The United States District Court for the Western District of Texas granted SAMTA the declaratory judgment it sought, ruling that its transit operations were a traditional governmental function and therefore exempt from regulation under National League of Cities v. Usery. Both Garcia and the Department appealed directly to the Supreme Court, which vacated and remanded the decision for reconsideration in light of its intervening decision in Transportation Union v. Long Island R. Co., 455 U.S. 678 (1982), that some transit operations were not a traditional function of government.
On remand, the district court again held for SAMTA, ruling that the historical record showed that, even though local mass transit operations had been largely privately owned in the past, they had also been heavily regulated by state and local governments, creating at least an "inference of sovereignty". Noting that the federal government had historically exempted the operations of state and local governments from federal regulation in many instances, it ruled that refusing to apply the FLSA would not run counter to a century of regulation, as was the case in the railroad industry, and that exemption of state and local governments' operations was, in fact, a supervening federal policy. Called on to draw a distinction between those governmental functions that were traditional and those that were not, the Court analogized the task to Justice Potter Stewart's famous definition of pornography in Jacobellis v. Ohio, holding that it was impossible to articulate the distinction but "someone knows it when they see it". Both Garcia and the Department of Labor appealed again.
Supreme Court proceedings
The case was argued on March 19, 1984. The Court then directed that the parties file additional briefs to address whether National League of Cities' interpretation of the Tenth Amendment should be reversed. The case was reargued on October 1, 1984. In its decision, issued February 19, 1985, the Court ruled by a vote of five to four that the concept of "traditional governmental functions" was analytically unsound and that Congress had the power under the Commerce Clause to apply the FLSA to employees of state and local governments.
Writing for the majority, Justice Harry Blackmun noted that the courts had not come up with an analytically sound distinction between traditional and non-traditional governmental operations. He noted that the Court had adopted a similar distinction decades earlier in challenges to the federal government's taxation of the operations of state governments, only to reject it as well. The Court denounced any efforts to draw this distinction, whether based on the historical record or on historical grounds, as arbitrary and likely to be suffused with the prejudices of an unelected branch of government as to which governmental functions are proper and traditional and which ones are not.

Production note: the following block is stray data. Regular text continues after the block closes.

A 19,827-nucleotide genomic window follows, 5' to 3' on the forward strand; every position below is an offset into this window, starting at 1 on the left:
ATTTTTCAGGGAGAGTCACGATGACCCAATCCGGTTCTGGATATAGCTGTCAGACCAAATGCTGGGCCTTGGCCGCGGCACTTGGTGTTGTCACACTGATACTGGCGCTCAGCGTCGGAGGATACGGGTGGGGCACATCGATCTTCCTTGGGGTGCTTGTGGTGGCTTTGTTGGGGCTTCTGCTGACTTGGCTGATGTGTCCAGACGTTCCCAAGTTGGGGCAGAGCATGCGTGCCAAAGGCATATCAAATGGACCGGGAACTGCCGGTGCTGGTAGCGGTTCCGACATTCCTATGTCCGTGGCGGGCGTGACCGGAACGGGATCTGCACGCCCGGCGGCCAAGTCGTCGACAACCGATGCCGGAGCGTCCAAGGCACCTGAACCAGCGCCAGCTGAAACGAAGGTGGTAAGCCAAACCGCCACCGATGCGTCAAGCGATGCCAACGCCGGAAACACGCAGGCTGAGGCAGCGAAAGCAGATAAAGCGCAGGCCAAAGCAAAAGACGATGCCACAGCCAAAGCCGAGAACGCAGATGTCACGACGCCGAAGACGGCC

The Court also rejected the theoretical underpinnings of the National League of Cities v. Usery decision—that the Constitution's recognition of the sovereignty of the states necessarily implies limits on the power of the federal government to regulate their employment relations. In the majority's view, the constitutional grant of authority to Congress to regulate interstate commerce was not qualified by any implied limitation on the right to regulate the activities of the states when they engaged in interstate commerce; on the contrary, the Commerce Clause invalidates state regulations that interfere with commerce, while the Supremacy Clause allows Congress to preempt state laws that conflict with federal law in this area. According to the majority, the framers believed that state sovereignty could be maintained by the peculiar structure they adopted: a Senate in which each state was given equal representation, regardless of its population, an electoral college that gave the states the power to choose electors, and the indirect election of Senators by the legislature of each state prior to the adoption of the Seventeenth Amendment to the United States Constitution. Noting that the same Congress that extended the FLSA to cover government-run mass transit systems also provided substantial funding for those systems, the Court concluded that the structure created by the framers had indeed protected the states from overreaching by the federal government.